Re: [S-R] Illiteracy
- Regarding the previously cited illiteracy statistics, I would like to see
the source of these statistics and the data profile. I suspect that these
are aggregated numbers.
Of course, the highest literacy will be in the towns and cities, which
indeed have large populations. City folk were in the minority of
immigrants - jobs and resources were more available and people had lesss
reason to leave. As such, an aggregation, where one averages city
statistics with country statistics provides broad-sweeping numbers which
cannot be used to characterized the immigrant population.
Consider the rural educational system of the late 1800s, early 1900s. Run
by the church, education usually ran until about 4th grade. The parents
were free to extract the children when they were needed for labor, which
they often did.
I have looked at thousands of immigrant records and the majority of them
were illiterate, probably in the range of 70 to 80 percent. I have seen
hundreds of documents signed by immigrants in their early years and a
great number of them signed their names with an "X".
Even comparing statistics within one county, such as Zemplin is deceiving,
when one finds the majority of Ruthene immigrants came from the
impovershed northern section of the Carpathian Mts. Note that the large
cities of Kosice and Satul. were in the central-south sector.
Male population illiteracy, 1900: http://www.bogardi.com/gen/g099.shtml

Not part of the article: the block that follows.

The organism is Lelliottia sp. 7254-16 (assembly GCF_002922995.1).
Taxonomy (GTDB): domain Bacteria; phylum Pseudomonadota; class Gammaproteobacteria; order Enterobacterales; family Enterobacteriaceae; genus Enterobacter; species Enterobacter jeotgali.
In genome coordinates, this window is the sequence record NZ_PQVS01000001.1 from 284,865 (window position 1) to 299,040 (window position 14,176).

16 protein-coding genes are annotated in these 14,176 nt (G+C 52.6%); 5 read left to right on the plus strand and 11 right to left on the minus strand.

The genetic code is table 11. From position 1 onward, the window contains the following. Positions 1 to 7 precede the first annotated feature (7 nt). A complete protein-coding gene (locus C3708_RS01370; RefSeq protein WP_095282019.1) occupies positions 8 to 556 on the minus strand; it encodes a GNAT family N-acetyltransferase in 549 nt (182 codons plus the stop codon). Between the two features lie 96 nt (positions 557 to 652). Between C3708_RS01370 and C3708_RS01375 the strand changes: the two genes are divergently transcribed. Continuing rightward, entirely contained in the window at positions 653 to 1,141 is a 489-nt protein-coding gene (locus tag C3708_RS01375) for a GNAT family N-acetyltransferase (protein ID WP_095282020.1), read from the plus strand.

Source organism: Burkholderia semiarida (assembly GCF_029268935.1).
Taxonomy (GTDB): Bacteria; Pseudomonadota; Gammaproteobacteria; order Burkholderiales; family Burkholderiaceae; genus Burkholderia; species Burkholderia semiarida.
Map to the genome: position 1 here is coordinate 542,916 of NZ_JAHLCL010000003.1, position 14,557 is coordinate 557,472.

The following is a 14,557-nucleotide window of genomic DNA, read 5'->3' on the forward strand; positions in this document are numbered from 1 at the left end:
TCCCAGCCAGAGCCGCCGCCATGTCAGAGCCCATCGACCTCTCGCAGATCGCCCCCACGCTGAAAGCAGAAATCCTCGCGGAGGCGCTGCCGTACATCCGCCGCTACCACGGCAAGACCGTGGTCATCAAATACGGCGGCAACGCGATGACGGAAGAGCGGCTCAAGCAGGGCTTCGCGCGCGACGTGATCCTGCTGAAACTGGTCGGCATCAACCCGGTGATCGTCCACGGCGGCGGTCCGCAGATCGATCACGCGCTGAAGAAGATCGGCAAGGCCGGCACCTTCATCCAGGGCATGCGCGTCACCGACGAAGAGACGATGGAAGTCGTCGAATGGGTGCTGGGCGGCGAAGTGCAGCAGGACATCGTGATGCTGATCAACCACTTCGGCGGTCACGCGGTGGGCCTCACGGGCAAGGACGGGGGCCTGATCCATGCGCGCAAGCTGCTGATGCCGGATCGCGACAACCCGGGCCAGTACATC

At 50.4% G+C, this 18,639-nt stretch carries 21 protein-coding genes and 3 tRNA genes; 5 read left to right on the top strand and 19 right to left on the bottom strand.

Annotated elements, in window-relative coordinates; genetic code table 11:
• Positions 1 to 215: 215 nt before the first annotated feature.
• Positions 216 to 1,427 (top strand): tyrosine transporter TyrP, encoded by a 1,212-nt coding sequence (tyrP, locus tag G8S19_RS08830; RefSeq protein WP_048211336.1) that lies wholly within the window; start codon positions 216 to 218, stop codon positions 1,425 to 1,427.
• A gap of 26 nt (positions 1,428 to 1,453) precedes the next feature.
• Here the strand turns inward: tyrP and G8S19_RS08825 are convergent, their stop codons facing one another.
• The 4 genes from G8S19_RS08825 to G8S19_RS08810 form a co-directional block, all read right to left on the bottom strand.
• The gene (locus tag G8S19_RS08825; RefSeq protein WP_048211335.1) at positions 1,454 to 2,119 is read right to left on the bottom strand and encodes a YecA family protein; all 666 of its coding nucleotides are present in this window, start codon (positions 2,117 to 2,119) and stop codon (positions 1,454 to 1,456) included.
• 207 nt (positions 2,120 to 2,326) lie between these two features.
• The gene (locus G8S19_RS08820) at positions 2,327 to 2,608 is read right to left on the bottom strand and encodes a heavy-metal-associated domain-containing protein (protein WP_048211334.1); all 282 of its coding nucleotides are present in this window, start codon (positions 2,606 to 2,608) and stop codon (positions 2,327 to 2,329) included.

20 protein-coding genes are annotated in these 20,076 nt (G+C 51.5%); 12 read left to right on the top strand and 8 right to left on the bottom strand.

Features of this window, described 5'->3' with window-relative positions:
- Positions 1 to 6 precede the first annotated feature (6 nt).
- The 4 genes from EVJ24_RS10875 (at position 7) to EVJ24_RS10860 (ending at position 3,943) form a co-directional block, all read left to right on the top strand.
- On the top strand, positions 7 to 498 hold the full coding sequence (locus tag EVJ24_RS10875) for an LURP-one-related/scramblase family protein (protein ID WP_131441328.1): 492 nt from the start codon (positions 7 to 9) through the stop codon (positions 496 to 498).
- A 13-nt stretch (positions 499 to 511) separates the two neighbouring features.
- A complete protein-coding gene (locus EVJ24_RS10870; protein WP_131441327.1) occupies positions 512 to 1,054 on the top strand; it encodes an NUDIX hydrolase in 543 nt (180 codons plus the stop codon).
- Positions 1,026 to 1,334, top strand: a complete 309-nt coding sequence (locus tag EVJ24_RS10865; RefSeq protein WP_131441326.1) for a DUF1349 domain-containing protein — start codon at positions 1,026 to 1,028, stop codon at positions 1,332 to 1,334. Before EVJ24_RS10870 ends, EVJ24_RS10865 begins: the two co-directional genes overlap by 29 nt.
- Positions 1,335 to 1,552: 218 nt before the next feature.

Average Increas of Population 1869-1900 http://www.bogardi.com/gen/g081.shtml
Emigration from Hungary to the USA 1899-1913. Emigrants / 10,000
Source: A magyar szent korona országainak kivándorlása és
visszavándorlása 1899-1913. - Budapest : Magyar Királyi Központi
Statisztikai Hivatal, 1918. (Magyar statisztikai közlemények ; 67.) p. 53.
[Emigration and remigration from the countries of the Holy Hungarian Crown
1899-1913. - Budapest : Hungarian Royal Central Statistical Office, 1918.
- (Hungarian statistical publications ; vol. 67) p. 53.]
On Fri, January 20, 2006 10:05 am, Bill Tarkulich said:
> Percentage of Illiteracy amoung immigrants 14 years of age and over--
> for the year ended June 20, 1900
> 41 Turkish 78.7% (Highest)
> 36 Ruthenian (Russniak) 49.0%
> 33 Croatian and Slovenian 37.4%
> 29 Polish 31.6%
> 27 Slovak - 28.0%
> 26 Romanian 25.1
> 19 Magyar 16.9%
> 7 Bohemian and Moravian 3.0%
> 1 Scandanavian 0.8% (Lowest)
> Source: Industrial Commission, Volume XV pages 282,-3, Cited by Balch
> "The Slovak Counties range from Gomor with 28 per cent of the
> population illiterate to Ung, with over 67 percent. Twelve of the
> Slovak counties are worse than the general Hungarian average (50.6
> percent) of illiteracy, four are better"
> The book delves into the multitude of reasons why this is so, ranging
> from lack of government support, Magyarization policies, excessive
> number of holidays, church-based education often meant an emphasis on
> learning prayers and hymns to the detriment of literacy. Various
> regions responded differently to the problem.
> Balch reflects my sentiments: "One must remember that illiteracy does
> not necessarily connote either stupidity or lack of desire to learn,
> and that it is comaptible with all such culture can be transmitted
> orally, which is much more according as a society is more primitive.
> The printed page was not necessary to the composition of the Iliad and
> the Odyssey nor to their circulation. "In Every village", I was told
> in Croatia, " there is a library bought by peasants alone, and in the
> winter they often come together to have some one read to them, not
> only newspapers, but more solid literature such as translations of
> Tolstoy, Turgenieff, and Dostoyevsky." Such glimpses suggest what a
> different thing illiteracy is under different circumstances."
> "Our Slavic Fellow Citizens"
> Emily Green Balch, Associate Professor of Economics, Wellesley College
> 1969 Arno Press, Inc.
> LCC # 69-18758
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